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The rise of crypto mines in the South raises concerns for the electric grid, rates


For cryptocurrency trading to happen, massive amounts of data have to be stored and transmitted. That process is called crypto mining, and it requires a lot of power. Utility providers in many states are struggling to plan for the growing electricity demand. From member station WUOT in Knoxville, Melanie Faizer has this report.


MELANIE FAIZER, BYLINE: That hum is the sound of a cryptocurrency mining operation in Knoxville, Tenn. Only a few people work here, but it makes up almost 10% of the local utility's sales.

STEPHEN SMITH: I don't think a lot of people fully understand how huge these things really are and what the impact is on the electrical grid.

FAIZER: That's Stephen Smith of the Southern Alliance for Clean Energy. Crypto mines are popping up all over the U.S., especially since China and some other countries have restricted mining. Now they're setting up in states with low rates and no regulation, like Tennessee. Jeff Lyash is CEO of the Tennessee Valley Authority, the federal utility that provides power across seven states.

JEFF LYASH: We do have a pretty considerable number of cryptocurrency miners in the region because of the low cost and reliable power that we provide. As a matter of fact, I just two weeks ago met with about 300 cryptocurrency miners here in the footprint to talk about just these issues.

FAIZER: Those issues include planning for high demand on the grid and higher rates. A recent government study found 137 crypto facilities in 21 states, but the real number isn't known because there's no regulation. What is known is that crypto mines don't add many jobs or stimulate growth, says Giovanni Compiani. He co-authored a study on crypto in New York state.

GIOVANNI COMPIANI: One is its negative effects on households and small businesses, who are going to pay, essentially, higher prices for electricity as a result of the entrance of the crypto mine.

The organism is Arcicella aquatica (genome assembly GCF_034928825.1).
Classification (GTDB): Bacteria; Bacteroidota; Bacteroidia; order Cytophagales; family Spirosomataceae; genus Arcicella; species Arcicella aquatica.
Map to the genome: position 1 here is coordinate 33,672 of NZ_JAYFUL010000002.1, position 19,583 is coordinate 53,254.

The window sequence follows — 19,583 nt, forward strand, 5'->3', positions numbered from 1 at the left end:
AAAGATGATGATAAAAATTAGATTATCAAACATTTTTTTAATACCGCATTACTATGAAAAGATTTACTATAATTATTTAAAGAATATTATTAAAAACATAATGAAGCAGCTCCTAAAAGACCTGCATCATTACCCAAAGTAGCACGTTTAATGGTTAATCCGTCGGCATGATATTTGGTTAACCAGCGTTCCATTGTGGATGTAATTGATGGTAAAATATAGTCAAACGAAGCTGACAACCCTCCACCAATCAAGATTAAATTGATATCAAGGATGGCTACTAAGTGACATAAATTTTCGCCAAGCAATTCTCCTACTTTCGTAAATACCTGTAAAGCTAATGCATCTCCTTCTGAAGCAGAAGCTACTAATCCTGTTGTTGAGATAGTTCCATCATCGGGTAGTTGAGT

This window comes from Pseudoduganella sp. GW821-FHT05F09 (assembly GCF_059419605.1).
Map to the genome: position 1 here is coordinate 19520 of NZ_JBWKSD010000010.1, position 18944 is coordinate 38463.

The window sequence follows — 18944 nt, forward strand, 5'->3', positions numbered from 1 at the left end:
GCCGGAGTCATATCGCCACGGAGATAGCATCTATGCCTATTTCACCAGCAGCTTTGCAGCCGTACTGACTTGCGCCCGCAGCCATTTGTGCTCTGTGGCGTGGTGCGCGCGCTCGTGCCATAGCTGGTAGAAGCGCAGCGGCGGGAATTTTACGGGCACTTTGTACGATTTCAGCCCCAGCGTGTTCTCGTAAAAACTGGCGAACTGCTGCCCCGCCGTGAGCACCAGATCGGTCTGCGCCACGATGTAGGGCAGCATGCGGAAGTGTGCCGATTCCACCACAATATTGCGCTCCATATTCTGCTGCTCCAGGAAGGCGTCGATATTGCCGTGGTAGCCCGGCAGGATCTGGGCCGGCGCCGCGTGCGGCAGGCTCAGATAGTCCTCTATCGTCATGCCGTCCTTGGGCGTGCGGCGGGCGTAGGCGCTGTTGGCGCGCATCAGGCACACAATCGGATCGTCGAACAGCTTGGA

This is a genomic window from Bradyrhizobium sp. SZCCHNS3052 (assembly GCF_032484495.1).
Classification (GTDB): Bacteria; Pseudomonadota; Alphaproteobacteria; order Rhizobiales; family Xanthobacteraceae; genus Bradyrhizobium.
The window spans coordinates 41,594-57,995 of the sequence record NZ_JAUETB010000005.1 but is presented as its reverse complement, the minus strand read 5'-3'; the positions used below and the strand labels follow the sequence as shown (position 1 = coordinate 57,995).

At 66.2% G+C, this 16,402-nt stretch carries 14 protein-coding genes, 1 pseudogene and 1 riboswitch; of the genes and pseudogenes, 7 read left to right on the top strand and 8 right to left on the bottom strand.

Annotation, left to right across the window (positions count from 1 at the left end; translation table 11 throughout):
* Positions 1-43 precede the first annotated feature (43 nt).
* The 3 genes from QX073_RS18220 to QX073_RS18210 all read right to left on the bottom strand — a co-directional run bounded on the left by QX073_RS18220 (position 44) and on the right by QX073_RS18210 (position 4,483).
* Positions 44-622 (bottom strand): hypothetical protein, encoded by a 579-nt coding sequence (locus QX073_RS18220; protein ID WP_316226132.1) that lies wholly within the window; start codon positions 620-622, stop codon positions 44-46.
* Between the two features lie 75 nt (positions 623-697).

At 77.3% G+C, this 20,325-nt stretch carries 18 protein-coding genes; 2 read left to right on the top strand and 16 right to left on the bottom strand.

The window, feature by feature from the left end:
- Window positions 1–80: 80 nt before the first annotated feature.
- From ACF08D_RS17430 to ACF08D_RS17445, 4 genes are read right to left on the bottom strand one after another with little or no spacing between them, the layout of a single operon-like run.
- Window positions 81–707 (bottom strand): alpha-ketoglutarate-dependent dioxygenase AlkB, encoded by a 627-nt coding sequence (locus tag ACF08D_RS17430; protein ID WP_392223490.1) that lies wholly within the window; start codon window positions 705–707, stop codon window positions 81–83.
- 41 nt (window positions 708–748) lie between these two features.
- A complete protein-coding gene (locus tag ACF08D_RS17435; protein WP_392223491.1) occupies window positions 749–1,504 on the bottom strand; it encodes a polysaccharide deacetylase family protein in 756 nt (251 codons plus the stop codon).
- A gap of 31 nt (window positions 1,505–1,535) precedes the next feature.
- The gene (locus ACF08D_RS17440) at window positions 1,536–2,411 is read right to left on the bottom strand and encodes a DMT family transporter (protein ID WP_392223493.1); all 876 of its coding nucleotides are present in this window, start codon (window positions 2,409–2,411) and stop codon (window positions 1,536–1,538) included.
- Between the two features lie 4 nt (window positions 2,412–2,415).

FAIZER: That's why New York state recently banned some crypto mining. Besides higher prices, electricity demand during heat waves and cold snaps poses a challenge. Most utilities, including TVA, offer financial incentives to their biggest customers, like crypto, to temporarily power down when demand is high. But those incentive programs are voluntary, leaving the grid vulnerable. Again, Stephen Smith.

SMITH: What you want is, TVA needs to be able to force those people to curtail, not voluntarily allow them to curtail.

FAIZER: Crypto mines are now setting up in Memphis, and the city is in a fight that's become familiar to many communities. Councilman Jeff Warren says the strain on the grid isn't worth it, especially in light of higher employment projects like Ford's BlueOval City campus.

JEFF WARREN: You start having that sort of issue with TVA not having enough power, but you want to make sure you're powering the BlueOval City and all the other companies that are coming in with those jobs. Why do you want to overburden TVA or your power companies with crypto mining?

FAIZER: One crypto company, GRIID, said in an email that the Tennessee Valley is attractive for them because of the low electric rates and that they're willing to be flexible with energy use when needed. But Scott Banbury of the Sierra Club says utilities don't have much leverage.

SCOTT BANBURY: They don't really have authority to regulate who gets power, and so then it ends up being a local issue.

FAIZER: Indeed, it's being left to residents and communities to figure out for themselves if crypto is moving in and whether or not it belongs. Meanwhile, state lawmakers in Tennessee are considering bills that would protect crypto miners from local zoning restrictions.

For NPR News, I'm Melanie Faizer in Knoxville.

(SOUNDBITE OF ALFA MIST'S "BRIAN") Transcript provided by NPR, Copyright NPR.

NPR transcripts are created on a rush deadline by an NPR contractor. This text may not be in its final form and may be updated or revised in the future. Accuracy and availability may vary. The authoritative record of NPR’s programming is the audio record.

Melanie Faizer